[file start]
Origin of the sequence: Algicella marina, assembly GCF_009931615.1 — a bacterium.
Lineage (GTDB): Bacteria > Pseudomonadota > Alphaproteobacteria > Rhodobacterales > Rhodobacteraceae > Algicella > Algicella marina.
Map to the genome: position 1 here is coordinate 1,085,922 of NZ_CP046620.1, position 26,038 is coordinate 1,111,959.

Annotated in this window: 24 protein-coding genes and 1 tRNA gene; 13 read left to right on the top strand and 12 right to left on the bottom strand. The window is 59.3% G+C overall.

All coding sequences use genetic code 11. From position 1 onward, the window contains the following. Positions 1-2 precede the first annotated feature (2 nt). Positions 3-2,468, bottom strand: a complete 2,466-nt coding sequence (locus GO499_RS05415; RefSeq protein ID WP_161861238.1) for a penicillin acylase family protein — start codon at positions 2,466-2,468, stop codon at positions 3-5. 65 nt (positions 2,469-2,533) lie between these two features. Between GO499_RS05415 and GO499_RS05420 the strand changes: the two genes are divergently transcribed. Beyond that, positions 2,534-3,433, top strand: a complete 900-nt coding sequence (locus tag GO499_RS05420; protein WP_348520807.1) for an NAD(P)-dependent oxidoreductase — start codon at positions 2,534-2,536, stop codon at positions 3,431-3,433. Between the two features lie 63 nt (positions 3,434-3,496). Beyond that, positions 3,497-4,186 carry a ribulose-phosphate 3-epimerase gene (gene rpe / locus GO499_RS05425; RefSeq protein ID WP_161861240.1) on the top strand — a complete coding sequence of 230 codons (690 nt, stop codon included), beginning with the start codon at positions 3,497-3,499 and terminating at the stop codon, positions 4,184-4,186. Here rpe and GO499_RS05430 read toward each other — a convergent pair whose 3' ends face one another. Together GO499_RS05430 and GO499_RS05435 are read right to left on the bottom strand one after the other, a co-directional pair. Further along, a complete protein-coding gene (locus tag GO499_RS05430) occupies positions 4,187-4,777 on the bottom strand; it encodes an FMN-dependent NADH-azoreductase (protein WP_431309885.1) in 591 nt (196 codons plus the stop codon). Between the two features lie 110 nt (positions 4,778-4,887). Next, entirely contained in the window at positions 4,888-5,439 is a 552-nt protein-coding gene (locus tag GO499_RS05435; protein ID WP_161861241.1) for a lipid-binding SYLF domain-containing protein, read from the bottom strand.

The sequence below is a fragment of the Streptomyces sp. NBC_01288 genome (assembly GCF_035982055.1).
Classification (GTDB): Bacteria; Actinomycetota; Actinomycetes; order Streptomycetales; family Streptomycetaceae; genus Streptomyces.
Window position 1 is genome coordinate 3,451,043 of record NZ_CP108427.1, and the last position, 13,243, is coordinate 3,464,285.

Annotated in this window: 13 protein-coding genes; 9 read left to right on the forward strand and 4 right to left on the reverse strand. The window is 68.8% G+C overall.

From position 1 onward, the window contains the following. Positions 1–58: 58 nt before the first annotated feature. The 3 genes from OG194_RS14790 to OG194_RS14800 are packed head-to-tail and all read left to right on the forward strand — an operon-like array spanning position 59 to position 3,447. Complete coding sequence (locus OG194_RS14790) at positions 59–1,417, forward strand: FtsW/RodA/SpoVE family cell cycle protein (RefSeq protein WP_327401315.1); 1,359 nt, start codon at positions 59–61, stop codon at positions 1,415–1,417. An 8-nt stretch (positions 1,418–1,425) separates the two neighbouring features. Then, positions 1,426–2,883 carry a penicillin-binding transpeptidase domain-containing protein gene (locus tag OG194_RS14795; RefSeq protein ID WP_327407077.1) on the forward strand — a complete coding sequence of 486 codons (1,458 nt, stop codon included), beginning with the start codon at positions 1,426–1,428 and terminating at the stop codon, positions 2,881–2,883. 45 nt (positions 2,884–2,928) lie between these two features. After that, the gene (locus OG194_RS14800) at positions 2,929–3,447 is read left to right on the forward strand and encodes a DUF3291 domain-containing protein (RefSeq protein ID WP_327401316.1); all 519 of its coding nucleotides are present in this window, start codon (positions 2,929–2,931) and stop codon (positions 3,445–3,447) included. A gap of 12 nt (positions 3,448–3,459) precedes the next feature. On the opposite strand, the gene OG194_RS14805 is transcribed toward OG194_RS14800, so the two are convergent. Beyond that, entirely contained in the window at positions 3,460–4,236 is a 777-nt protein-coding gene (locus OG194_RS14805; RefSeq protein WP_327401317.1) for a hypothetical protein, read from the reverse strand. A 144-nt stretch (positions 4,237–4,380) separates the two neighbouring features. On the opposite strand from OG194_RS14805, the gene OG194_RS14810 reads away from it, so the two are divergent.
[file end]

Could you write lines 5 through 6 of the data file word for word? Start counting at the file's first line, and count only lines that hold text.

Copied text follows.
All coding sequences use genetic code 11. From position 1 onward, the window contains the following. Positions 1-2 precede the first annotated feature (2 nt). Positions 3-2,468, bottom strand: a complete 2,466-nt coding sequence (locus GO499_RS05415; RefSeq protein ID WP_161861238.1) for a penicillin acylase family protein — start codon at positions 2,466-2,468, stop codon at positions 3-5. 65 nt (positions 2,469-2,533) lie between these two features. Between GO499_RS05415 and GO499_RS05420 the strand changes: the two genes are divergently transcribed. Beyond that, positions 2,534-3,433, top strand: a complete 900-nt coding sequence (locus tag GO499_RS05420; protein WP_348520807.1) for an NAD(P)-dependent oxidoreductase — start codon at positions 2,534-2,536, stop codon at positions 3,431-3,433. Between the two features lie 63 nt (positions 3,434-3,496). Beyond that, positions 3,497-4,186 carry a ribulose-phosphate 3-epimerase gene (gene rpe / locus GO499_RS05425; RefSeq protein ID WP_161861240.1) on the top strand — a complete coding sequence of 230 codons (690 nt, stop codon included), beginning with the start codon at positions 3,497-3,499 and terminating at the stop codon, positions 4,184-4,186. Here rpe and GO499_RS05430 read toward each other — a convergent pair whose 3' ends face one another. Together GO499_RS05430 and GO499_RS05435 are read right to left on the bottom strand one after the other, a co-directional pair. Further along, a complete protein-coding gene (locus tag GO499_RS05430) occupies positions 4,187-4,777 on the bottom strand; it encodes an FMN-dependent NADH-azoreductase (protein WP_431309885.1) in 591 nt (196 codons plus the stop codon). Between the two features lie 110 nt (positions 4,778-4,887). Next, entirely contained in the window at positions 4,888-5,439 is a 552-nt protein-coding gene (locus tag GO499_RS05435; protein ID WP_161861241.1) for a lipid-binding SYLF domain-containing protein, read from the bottom strand.

The sequence below is a fragment of the Streptomyces sp. NBC_01288 genome (assembly GCF_035982055.1).